2. The All-American Rejects

It should be noted that a good portion of this list results from my older brother’s musical hand-me-downs, and this band is one of them. I still maintain that their first album is the best one, but “Stab My Back” from their sophomore album got me through some awful friendship trauma my sophomore year of high school.

3. Dashboard Confessional

Oh, Dashboard. Just a man and an acoustic guitar, giving me something to cry to for most of high school. I cried along to “Screaming Infidelities” more times than I can count, despite the fact that I’d never been in a position of being cheated on. “Swiss Army Romance” also may or may not have inspired a story…or two.

4. Coldplay

I have a confession to make: I still listen to Coldplay—but not any of their new stuff. I have a Spotify playlist of the Coldplay discography from 2000-2008 that I still listen to when I’m feeling down, or I just want to get zen’d out. Viva La Vida came out the summer after I graduated high school and those songs still feel me with that giddy feeling of being 18 and having my entire life in front of me.

5. Relient K

I was pretty religious in high school, in a non-denominational, quiet kind of way. I went to a Christian high school, which is how I discovered Relient K. In the depths of my depression, I came across “Let It All Out,” which beat out Dashboard as my go-to sobbing song. This song taught me that sometimes you need to let out whatever feelings are poisoning you from the inside, and that it’s okay to feel like you’re not okay.

6. Panic! at the Disco

A list of old bands wouldn’t be complete without Panic! (although aren’t they still doing stuff? somehow?). I fell in love with the complexity of their lyrics…and also how pretty they all look wearing eyeliner in the music video for “I Write Sins Not Tragedies”

7. Something Corporate // Jack’s Mannequin

In college, I discovered the musical genius of Andrew McMahon and never really looked back. Something Corporate covers the angst, and Jack’s Mannequin covers the hopefulness. So many of these songs got me through rough times, but “Hammers and Strings” is by far the one that really spoke to my depression.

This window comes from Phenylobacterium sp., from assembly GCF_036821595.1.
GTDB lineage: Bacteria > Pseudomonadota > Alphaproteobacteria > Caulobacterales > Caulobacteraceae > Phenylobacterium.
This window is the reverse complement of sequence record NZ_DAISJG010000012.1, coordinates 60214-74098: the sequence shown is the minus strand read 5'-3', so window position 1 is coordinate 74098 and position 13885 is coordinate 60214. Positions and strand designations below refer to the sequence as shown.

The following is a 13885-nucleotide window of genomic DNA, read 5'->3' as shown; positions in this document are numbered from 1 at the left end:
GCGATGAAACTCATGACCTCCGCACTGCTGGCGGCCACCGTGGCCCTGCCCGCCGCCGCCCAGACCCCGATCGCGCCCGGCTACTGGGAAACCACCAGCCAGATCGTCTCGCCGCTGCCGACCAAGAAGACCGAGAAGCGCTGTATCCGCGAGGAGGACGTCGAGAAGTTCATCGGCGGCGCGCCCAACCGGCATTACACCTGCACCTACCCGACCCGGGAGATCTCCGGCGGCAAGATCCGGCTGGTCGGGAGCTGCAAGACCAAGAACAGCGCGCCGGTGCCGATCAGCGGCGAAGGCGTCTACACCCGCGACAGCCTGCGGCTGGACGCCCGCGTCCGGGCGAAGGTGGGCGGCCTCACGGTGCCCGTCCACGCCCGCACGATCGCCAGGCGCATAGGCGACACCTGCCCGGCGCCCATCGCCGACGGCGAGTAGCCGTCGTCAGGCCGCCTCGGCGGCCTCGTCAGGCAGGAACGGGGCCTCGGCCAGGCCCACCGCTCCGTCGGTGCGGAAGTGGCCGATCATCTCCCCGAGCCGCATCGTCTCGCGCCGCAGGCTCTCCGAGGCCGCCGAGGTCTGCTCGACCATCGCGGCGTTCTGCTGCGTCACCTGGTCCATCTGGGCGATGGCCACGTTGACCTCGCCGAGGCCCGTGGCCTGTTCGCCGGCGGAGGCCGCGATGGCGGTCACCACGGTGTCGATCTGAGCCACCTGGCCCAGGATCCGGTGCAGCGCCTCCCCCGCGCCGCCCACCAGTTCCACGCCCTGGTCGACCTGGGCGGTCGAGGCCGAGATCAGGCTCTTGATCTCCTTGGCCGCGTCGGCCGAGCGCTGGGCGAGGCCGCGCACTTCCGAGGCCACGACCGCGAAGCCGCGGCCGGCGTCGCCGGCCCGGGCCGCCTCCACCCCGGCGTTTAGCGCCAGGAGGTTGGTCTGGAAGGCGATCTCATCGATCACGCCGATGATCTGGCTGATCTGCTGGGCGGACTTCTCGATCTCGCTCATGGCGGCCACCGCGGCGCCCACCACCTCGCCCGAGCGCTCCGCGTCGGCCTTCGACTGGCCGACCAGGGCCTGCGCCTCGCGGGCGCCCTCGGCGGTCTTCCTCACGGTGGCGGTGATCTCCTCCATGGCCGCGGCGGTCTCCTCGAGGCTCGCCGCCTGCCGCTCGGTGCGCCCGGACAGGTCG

8. Into It. Over It.

Along with my brother, another of my great musical influencers  is one of my good friends, Megan. We used to make each other mix CDs weekly, and I owe her for introducing me to so many bands over the years. Sometimes I forget who introduced who to which bands! She got me into Into It. Over It. and I started listening to Proper over and over again my senior year of college.

9. Paramore

I have Hayley Williams to thank for getting me through my years living in New York City. I went through one of the worst depressive episodes of my life in the fall of 2014 and into 2015 (right before I met my husband, actually). In my darkest moments, early Paramore helped me feel understood. In times when tentative hope was peaking its head out of the shadows of my heart, mid to late Paramore filled me with that feeling of potential energy. When After Laughter came out in 2017, I was struggling through yet another episode, and “Fake Happy” helped me remember that I am not alone.

10. Bayside

I owe my somewhat newfound love of Bayside to my husband, Seth. When we first started dating back in 2015, he took over where my brother and Megan left off and gave me a bunch of new music that just solidified why we were perfect together. I have an entire Spotify playlist of bands he got me into, but Bayside sticks out on that list. Why? The Walking Wounded. When I’ve been struggling with what to do with my life, when I’ve been dealing with the depths of depression, “The Walking Wounded” (the song and the album) made me feel validated in my feelings.

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If you enjoyed this post, check out my playlist!

Do you have any favorite forgotten bands? Is your music taste now similar to your taste in high school, or do you feel like you’ve completely evolved? What’s your favorite nostalgic genre? Let’s talk about it!

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Top Ten Tuesday: Books on My Spring TBR

Top Ten Tuesday was created by The Broke and the Bookish in June of 2010 and was moved to That Artsy Reader Girl in January of 2018. Each week, bloggers come together to build a list on pre-selected topics. If you’d like to join in, check out That Artsy Reader Girl’s post for more info!